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Melvyn Bragg and guests discuss Humanism. On the 3rd January 106 BC Marcus Tullius Cicero, lawyer, politician, Roman philosopher and the founding father of Humanism was born. His academy, the Studia Humanitas taught ‘the art of living well and blessedly through learning and instruction in the fine arts’, his version of ‘humanitas’ put man not God at the centre of the world.Centuries later, Cicero’s teachings had been metamorphosed into ‘Classical Humanism’, a faith in the soft arts of the Greek world. But how did Cicero’s ideas become Renaissance ideals? How did a small Greek curriculum later become a world philosophy? The human centred creed is credited with giving us human rights and democracy but has also been blamed for the most unspeakable horrors of the modern age. Have his ideas been distorted through the centuries for political ends? And why do some contemporary thinkers think the Humanist tradition is responsible for Elitism, Sexism and even Nazism? With Tony Davies, Professor and Head of the Department of English, University of Birmingham and author of Humanism; Lisa Jardine, Professor of Renaissance Studies, Queen Mary College, University of London and Honorary Fellow of Kings College Cambridge; Simon Goldhill, Reader in Greek Literature and Culture at Kings College Cambridge.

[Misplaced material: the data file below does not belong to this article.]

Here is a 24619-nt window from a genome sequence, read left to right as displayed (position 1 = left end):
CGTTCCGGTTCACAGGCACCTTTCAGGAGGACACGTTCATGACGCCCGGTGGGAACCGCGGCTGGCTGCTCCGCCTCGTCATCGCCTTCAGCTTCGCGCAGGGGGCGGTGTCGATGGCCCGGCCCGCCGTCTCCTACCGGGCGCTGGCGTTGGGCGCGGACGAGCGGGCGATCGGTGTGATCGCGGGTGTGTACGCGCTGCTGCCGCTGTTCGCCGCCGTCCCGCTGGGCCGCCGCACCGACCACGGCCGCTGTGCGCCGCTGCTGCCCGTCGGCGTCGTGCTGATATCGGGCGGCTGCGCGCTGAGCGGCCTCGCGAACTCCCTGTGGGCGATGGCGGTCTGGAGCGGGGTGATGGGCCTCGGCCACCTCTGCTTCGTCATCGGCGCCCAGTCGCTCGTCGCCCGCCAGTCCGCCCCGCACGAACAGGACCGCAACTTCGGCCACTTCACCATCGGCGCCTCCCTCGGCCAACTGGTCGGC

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45 minutes

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Thu 8 Feb 2001 21:30

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